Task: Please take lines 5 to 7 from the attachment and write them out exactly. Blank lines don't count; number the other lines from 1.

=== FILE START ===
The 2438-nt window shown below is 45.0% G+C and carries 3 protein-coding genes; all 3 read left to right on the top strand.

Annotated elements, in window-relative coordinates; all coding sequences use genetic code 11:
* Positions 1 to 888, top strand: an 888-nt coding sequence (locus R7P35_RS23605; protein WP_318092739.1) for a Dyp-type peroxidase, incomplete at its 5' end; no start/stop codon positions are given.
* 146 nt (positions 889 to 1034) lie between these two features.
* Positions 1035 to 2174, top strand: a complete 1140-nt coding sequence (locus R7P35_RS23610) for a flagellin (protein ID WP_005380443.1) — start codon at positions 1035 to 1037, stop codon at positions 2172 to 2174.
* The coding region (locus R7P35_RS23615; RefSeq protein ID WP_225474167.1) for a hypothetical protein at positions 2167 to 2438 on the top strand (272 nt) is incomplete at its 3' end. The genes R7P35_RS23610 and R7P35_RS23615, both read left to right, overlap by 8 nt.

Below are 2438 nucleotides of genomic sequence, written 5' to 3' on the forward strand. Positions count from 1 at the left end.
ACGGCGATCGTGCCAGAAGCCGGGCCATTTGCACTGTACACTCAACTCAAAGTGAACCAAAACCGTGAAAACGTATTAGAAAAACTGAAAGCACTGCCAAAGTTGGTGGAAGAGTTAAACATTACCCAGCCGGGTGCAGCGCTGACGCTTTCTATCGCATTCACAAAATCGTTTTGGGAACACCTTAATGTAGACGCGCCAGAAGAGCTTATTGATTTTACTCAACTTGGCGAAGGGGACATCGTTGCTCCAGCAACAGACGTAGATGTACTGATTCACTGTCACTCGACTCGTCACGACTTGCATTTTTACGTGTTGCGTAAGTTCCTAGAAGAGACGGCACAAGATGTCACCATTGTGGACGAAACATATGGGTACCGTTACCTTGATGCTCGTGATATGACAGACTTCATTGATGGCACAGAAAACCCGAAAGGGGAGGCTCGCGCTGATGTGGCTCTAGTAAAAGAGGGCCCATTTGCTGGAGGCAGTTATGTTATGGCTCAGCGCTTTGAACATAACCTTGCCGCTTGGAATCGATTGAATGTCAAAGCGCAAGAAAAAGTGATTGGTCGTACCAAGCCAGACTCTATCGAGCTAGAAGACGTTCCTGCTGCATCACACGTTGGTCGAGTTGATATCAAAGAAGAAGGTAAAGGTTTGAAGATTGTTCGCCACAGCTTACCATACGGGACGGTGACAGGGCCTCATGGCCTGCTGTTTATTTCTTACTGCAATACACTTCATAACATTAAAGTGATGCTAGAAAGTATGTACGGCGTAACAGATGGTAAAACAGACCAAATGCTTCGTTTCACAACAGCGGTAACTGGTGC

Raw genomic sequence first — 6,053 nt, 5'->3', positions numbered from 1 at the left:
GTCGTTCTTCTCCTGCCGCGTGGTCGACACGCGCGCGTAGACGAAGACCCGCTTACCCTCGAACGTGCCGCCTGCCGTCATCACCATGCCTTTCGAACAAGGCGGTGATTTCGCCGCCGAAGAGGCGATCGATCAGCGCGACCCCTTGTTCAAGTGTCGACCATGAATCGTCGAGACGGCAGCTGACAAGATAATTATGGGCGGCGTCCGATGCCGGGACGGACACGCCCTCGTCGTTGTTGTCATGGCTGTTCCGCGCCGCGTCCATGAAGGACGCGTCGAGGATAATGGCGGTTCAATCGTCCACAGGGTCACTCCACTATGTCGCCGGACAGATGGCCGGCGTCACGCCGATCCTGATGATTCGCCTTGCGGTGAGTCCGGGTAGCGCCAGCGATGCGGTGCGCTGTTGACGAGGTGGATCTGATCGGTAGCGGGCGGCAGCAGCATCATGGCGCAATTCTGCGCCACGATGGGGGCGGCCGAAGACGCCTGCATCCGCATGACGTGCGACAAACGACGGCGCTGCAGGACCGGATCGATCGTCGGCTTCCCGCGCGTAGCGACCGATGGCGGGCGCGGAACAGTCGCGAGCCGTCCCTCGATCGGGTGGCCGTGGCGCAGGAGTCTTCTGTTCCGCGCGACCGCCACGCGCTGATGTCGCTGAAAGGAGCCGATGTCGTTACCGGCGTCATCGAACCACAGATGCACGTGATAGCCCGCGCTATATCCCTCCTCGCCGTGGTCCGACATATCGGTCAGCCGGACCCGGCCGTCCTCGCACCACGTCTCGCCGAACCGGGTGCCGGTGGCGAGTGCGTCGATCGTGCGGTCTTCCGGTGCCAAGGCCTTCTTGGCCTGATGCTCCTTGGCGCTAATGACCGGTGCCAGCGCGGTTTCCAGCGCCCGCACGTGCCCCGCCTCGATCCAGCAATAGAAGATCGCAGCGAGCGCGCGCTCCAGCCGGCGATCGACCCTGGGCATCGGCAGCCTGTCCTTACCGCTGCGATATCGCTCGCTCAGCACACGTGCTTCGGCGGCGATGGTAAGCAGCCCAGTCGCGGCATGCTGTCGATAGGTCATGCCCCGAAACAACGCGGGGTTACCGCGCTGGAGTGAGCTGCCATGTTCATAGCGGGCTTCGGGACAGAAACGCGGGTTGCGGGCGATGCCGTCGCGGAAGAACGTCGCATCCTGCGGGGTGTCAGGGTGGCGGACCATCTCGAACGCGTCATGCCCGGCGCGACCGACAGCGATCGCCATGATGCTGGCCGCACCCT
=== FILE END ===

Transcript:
* Positions 1035 to 2174, top strand: a complete 1140-nt coding sequence (locus R7P35_RS23610) for a flagellin (protein ID WP_005380443.1) — start codon at positions 1035 to 1037, stop codon at positions 2172 to 2174.
* The coding region (locus R7P35_RS23615; RefSeq protein ID WP_225474167.1) for a hypothetical protein at positions 2167 to 2438 on the top strand (272 nt) is incomplete at its 3' end. The genes R7P35_RS23610 and R7P35_RS23615, both read left to right, overlap by 8 nt.

Below are 2438 nucleotides of genomic sequence, written 5' to 3' on the forward strand. Positions count from 1 at the left end.